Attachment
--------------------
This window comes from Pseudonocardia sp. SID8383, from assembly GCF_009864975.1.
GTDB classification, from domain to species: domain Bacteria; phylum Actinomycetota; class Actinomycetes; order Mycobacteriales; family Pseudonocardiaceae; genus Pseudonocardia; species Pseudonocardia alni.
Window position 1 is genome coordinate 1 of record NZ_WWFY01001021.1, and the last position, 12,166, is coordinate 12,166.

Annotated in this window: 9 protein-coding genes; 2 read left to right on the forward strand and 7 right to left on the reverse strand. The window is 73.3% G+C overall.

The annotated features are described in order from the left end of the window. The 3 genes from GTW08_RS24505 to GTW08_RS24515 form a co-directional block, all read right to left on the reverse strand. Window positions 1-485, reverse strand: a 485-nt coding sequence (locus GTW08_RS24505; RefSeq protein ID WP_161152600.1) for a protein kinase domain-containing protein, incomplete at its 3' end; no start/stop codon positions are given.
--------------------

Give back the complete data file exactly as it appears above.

This window comes from Pseudonocardia sp. SID8383, from assembly GCF_009864975.1.
GTDB classification, from domain to species: domain Bacteria; phylum Actinomycetota; class Actinomycetes; order Mycobacteriales; family Pseudonocardiaceae; genus Pseudonocardia; species Pseudonocardia alni.
Window position 1 is genome coordinate 1 of record NZ_WWFY01001021.1, and the last position, 12,166, is coordinate 12,166.

Annotated in this window: 9 protein-coding genes; 2 read left to right on the forward strand and 7 right to left on the reverse strand. The window is 73.3% G+C overall.

The annotated features are described in order from the left end of the window. The 3 genes from GTW08_RS24505 to GTW08_RS24515 form a co-directional block, all read right to left on the reverse strand. Window positions 1-485, reverse strand: a 485-nt coding sequence (locus GTW08_RS24505; RefSeq protein ID WP_161152600.1) for a protein kinase domain-containing protein, incomplete at its 3' end; no start/stop codon positions are given.